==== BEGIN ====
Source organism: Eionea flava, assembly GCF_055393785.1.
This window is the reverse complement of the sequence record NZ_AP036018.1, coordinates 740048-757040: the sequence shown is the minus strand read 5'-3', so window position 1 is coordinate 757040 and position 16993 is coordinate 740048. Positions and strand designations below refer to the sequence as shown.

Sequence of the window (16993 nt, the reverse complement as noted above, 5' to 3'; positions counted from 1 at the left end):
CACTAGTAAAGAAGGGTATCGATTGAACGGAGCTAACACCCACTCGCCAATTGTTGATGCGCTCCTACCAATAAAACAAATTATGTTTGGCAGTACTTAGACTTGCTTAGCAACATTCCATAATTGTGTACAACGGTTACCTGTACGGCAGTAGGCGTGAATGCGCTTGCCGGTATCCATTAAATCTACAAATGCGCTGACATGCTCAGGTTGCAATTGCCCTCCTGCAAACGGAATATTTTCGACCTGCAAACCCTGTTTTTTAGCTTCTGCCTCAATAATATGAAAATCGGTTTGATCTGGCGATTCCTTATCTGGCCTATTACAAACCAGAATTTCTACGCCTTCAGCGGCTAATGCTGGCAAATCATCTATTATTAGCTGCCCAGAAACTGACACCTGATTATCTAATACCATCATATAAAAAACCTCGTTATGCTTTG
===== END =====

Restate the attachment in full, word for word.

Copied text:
Source organism: Eionea flava, assembly GCF_055393785.1.
This window is the reverse complement of the sequence record NZ_AP036018.1, coordinates 740048-757040: the sequence shown is the minus strand read 5'-3', so window position 1 is coordinate 757040 and position 16993 is coordinate 740048. Positions and strand designations below refer to the sequence as shown.

Sequence of the window (16993 nt, the reverse complement as noted above, 5' to 3'; positions counted from 1 at the left end):
CACTAGTAAAGAAGGGTATCGATTGAACGGAGCTAACACCCACTCGCCAATTGTTGATGCGCTCCTACCAATAAAACAAATTATGTTTGGCAGTACTTAGACTTGCTTAGCAACATTCCATAATTGTGTACAACGGTTACCTGTACGGCAGTAGGCGTGAATGCGCTTGCCGGTATCCATTAAATCTACAAATGCGCTGACATGCTCAGGTTGCAATTGCCCTCCTGCAAACGGAATATTTTCGACCTGCAAACCCTGTTTTTTAGCTTCTGCCTCAATAATATGAAAATCGGTTTGATCTGGCGATTCCTTATCTGGCCTATTACAAACCAGAATTTCTACGCCTTCAGCGGCTAATGCTGGCAAATCATCTATTATTAGCTGCCCAGAAACTGACACCTGATTATCTAATACCATCATATAAAAAACCTCGTTATGCTTTG